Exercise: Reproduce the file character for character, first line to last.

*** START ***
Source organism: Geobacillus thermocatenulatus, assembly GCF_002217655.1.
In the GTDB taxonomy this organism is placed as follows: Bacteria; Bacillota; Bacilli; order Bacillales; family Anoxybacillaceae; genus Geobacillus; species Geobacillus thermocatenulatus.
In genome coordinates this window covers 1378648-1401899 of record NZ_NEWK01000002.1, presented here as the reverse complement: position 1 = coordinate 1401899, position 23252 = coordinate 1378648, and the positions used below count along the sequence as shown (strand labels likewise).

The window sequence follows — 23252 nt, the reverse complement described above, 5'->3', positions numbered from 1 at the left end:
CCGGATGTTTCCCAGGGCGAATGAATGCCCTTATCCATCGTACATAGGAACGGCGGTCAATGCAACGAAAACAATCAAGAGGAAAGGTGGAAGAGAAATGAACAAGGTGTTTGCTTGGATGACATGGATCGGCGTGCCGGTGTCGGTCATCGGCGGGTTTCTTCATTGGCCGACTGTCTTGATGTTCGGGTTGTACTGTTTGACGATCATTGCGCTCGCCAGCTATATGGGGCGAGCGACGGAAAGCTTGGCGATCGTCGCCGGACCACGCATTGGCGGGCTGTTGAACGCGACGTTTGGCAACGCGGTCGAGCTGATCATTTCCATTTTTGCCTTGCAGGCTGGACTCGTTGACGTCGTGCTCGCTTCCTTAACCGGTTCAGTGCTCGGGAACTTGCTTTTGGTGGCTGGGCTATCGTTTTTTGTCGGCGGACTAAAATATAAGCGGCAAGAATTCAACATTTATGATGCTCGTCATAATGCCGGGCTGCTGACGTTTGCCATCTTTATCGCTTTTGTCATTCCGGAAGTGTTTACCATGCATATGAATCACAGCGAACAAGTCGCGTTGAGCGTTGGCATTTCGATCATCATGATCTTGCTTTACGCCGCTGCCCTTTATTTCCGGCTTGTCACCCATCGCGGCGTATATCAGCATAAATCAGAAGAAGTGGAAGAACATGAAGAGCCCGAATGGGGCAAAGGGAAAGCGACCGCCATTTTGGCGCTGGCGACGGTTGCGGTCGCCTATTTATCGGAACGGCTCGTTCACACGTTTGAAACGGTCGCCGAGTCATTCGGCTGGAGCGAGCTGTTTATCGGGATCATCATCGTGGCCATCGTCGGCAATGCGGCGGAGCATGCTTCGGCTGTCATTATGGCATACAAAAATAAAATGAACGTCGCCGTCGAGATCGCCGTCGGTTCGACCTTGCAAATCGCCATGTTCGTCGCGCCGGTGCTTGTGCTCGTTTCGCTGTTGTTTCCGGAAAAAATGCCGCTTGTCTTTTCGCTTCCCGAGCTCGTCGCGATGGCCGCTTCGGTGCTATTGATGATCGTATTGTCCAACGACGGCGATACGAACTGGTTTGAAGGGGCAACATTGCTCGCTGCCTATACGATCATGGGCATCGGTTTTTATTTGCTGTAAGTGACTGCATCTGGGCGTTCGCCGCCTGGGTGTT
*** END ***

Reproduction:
Source organism: Geobacillus thermocatenulatus, assembly GCF_002217655.1.
In the GTDB taxonomy this organism is placed as follows: Bacteria; Bacillota; Bacilli; order Bacillales; family Anoxybacillaceae; genus Geobacillus; species Geobacillus thermocatenulatus.
In genome coordinates this window covers 1378648-1401899 of record NZ_NEWK01000002.1, presented here as the reverse complement: position 1 = coordinate 1401899, position 23252 = coordinate 1378648, and the positions used below count along the sequence as shown (strand labels likewise).

The window sequence follows — 23252 nt, the reverse complement described above, 5'->3', positions numbered from 1 at the left end:
CCGGATGTTTCCCAGGGCGAATGAATGCCCTTATCCATCGTACATAGGAACGGCGGTCAATGCAACGAAAACAATCAAGAGGAAAGGTGGAAGAGAAATGAACAAGGTGTTTGCTTGGATGACATGGATCGGCGTGCCGGTGTCGGTCATCGGCGGGTTTCTTCATTGGCCGACTGTCTTGATGTTCGGGTTGTACTGTTTGACGATCATTGCGCTCGCCAGCTATATGGGGCGAGCGACGGAAAGCTTGGCGATCGTCGCCGGACCACGCATTGGCGGGCTGTTGAACGCGACGTTTGGCAACGCGGTCGAGCTGATCATTTCCATTTTTGCCTTGCAGGCTGGACTCGTTGACGTCGTGCTCGCTTCCTTAACCGGTTCAGTGCTCGGGAACTTGCTTTTGGTGGCTGGGCTATCGTTTTTTGTCGGCGGACTAAAATATAAGCGGCAAGAATTCAACATTTATGATGCTCGTCATAATGCCGGGCTGCTGACGTTTGCCATCTTTATCGCTTTTGTCATTCCGGAAGTGTTTACCATGCATATGAATCACAGCGAACAAGTCGCGTTGAGCGTTGGCATTTCGATCATCATGATCTTGCTTTACGCCGCTGCCCTTTATTTCCGGCTTGTCACCCATCGCGGCGTATATCAGCATAAATCAGAAGAAGTGGAAGAACATGAAGAGCCCGAATGGGGCAAAGGGAAAGCGACCGCCATTTTGGCGCTGGCGACGGTTGCGGTCGCCTATTTATCGGAACGGCTCGTTCACACGTTTGAAACGGTCGCCGAGTCATTCGGCTGGAGCGAGCTGTTTATCGGGATCATCATCGTGGCCATCGTCGGCAATGCGGCGGAGCATGCTTCGGCTGTCATTATGGCATACAAAAATAAAATGAACGTCGCCGTCGAGATCGCCGTCGGTTCGACCTTGCAAATCGCCATGTTCGTCGCGCCGGTGCTTGTGCTCGTTTCGCTGTTGTTTCCGGAAAAAATGCCGCTTGTCTTTTCGCTTCCCGAGCTCGTCGCGATGGCCGCTTCGGTGCTATTGATGATCGTATTGTCCAACGACGGCGATACGAACTGGTTTGAAGGGGCAACATTGCTCGCTGCCTATACGATCATGGGCATCGGTTTTTATTTGCTGTAAGTGACTGCATCTGGGCGTTCGCCGCCTGGGTGTT